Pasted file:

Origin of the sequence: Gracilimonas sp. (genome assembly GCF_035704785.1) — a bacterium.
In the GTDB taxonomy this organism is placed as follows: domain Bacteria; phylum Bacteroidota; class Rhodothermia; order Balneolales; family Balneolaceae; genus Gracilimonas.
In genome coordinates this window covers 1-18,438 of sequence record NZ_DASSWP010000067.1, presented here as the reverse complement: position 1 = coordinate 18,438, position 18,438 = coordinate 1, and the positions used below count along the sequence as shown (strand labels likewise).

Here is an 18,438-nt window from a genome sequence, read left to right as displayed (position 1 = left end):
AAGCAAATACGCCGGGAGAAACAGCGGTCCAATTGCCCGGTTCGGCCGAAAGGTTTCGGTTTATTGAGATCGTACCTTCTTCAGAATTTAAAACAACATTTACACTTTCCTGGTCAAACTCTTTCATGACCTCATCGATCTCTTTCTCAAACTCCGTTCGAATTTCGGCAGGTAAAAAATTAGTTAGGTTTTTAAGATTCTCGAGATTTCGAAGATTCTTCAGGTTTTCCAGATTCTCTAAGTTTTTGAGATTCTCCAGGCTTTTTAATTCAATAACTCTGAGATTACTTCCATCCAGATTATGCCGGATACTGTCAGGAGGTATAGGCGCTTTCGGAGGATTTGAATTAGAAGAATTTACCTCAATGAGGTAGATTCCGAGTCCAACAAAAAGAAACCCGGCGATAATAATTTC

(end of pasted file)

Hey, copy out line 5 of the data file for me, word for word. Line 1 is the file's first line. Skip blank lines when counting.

AAGCAAATACGCCGGGAGAAACAGCGGTCCAATTGCCCGGTTCGGCCGAAAGGTTTCGGTTTATTGAGATCGTACCTTCTTCAGAATTTAAAACAACATTTACACTTTCCTGGTCAAACTCTTTCATGACCTCATCGATCTCTTTCTCAAACTCCGTTCGAATTTCGGCAGGTAAAAAATTAGTTAGGTTTTTAAGATTCTCGAGATTTCGAAGATTCTTCAGGTTTTCCAGATTCTCTAAGTTTTTGAGATTCTCCAGGCTTTTTAATTCAATAACTCTGAGATTACTTCCATCCAGATTATGCCGGATACTGTCAGGAGGTATAGGCGCTTTCGGAGGATTTGAATTAGAAGAATTTACCTCAATGAGGTAGATTCCGAGTCCAACAAAAAGAAACCCGGCGATAATAATTTC